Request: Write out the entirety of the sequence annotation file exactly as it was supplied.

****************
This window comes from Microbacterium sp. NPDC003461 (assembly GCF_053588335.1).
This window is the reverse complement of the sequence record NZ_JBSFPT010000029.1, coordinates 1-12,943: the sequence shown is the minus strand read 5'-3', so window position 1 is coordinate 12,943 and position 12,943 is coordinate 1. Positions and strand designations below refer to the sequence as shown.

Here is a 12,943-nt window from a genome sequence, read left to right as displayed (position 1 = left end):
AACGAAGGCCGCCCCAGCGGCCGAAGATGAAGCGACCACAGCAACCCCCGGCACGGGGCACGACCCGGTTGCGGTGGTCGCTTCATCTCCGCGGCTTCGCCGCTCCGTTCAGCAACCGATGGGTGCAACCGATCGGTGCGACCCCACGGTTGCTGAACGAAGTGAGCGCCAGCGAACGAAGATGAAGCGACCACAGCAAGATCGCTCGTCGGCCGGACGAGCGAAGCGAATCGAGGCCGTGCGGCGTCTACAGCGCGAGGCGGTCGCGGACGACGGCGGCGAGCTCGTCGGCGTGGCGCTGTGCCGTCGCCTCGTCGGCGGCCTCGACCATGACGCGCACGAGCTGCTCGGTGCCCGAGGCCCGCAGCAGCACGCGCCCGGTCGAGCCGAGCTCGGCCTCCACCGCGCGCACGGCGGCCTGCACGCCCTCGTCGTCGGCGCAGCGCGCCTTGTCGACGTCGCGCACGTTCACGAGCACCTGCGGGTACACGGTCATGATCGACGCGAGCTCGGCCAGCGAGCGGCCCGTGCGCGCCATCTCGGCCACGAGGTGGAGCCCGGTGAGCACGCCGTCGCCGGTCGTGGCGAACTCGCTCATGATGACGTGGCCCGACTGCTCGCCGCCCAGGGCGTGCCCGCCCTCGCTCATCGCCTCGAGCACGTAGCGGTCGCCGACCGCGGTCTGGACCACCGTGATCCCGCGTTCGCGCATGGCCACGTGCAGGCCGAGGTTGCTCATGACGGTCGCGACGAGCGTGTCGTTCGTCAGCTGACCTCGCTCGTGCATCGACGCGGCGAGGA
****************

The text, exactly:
This window comes from Microbacterium sp. NPDC003461 (assembly GCF_053588335.1).
This window is the reverse complement of the sequence record NZ_JBSFPT010000029.1, coordinates 1-12,943: the sequence shown is the minus strand read 5'-3', so window position 1 is coordinate 12,943 and position 12,943 is coordinate 1. Positions and strand designations below refer to the sequence as shown.

Here is a 12,943-nt window from a genome sequence, read left to right as displayed (position 1 = left end):
AACGAAGGCCGCCCCAGCGGCCGAAGATGAAGCGACCACAGCAACCCCCGGCACGGGGCACGACCCGGTTGCGGTGGTCGCTTCATCTCCGCGGCTTCGCCGCTCCGTTCAGCAACCGATGGGTGCAACCGATCGGTGCGACCCCACGGTTGCTGAACGAAGTGAGCGCCAGCGAACGAAGATGAAGCGACCACAGCAAGATCGCTCGTCGGCCGGACGAGCGAAGCGAATCGAGGCCGTGCGGCGTCTACAGCGCGAGGCGGTCGCGGACGACGGCGGCGAGCTCGTCGGCGTGGCGCTGTGCCGTCGCCTCGTCGGCGGCCTCGACCATGACGCGCACGAGCTGCTCGGTGCCCGAGGCCCGCAGCAGCACGCGCCCGGTCGAGCCGAGCTCGGCCTCCACCGCGCGCACGGCGGCCTGCACGCCCTCGTCGTCGGCGCAGCGCGCCTTGTCGACGTCGCGCACGTTCACGAGCACCTGCGGGTACACGGTCATGATCGACGCGAGCTCGGCCAGCGAGCGGCCCGTGCGCGCCATCTCGGCCACGAGGTGGAGCCCGGTGAGCACGCCGTCGCCGGTCGTGGCGAACTCGCTCATGATGACGTGGCCCGACTGCTCGCCGCCCAGGGCGTGCCCGCCCTCGCTCATCGCCTCGAGCACGTAGCGGTCGCCGACCGCGGTCTGGACCACCGTGATCCCGCGTTCGCGCATGGCCACGTGCAGGCCGAGGTTGCTCATGACGGTCGCGACGAGCGTGTCGTTCGTCAGCTGACCTCGCTCGTGCATCGACGCGGCGAGGA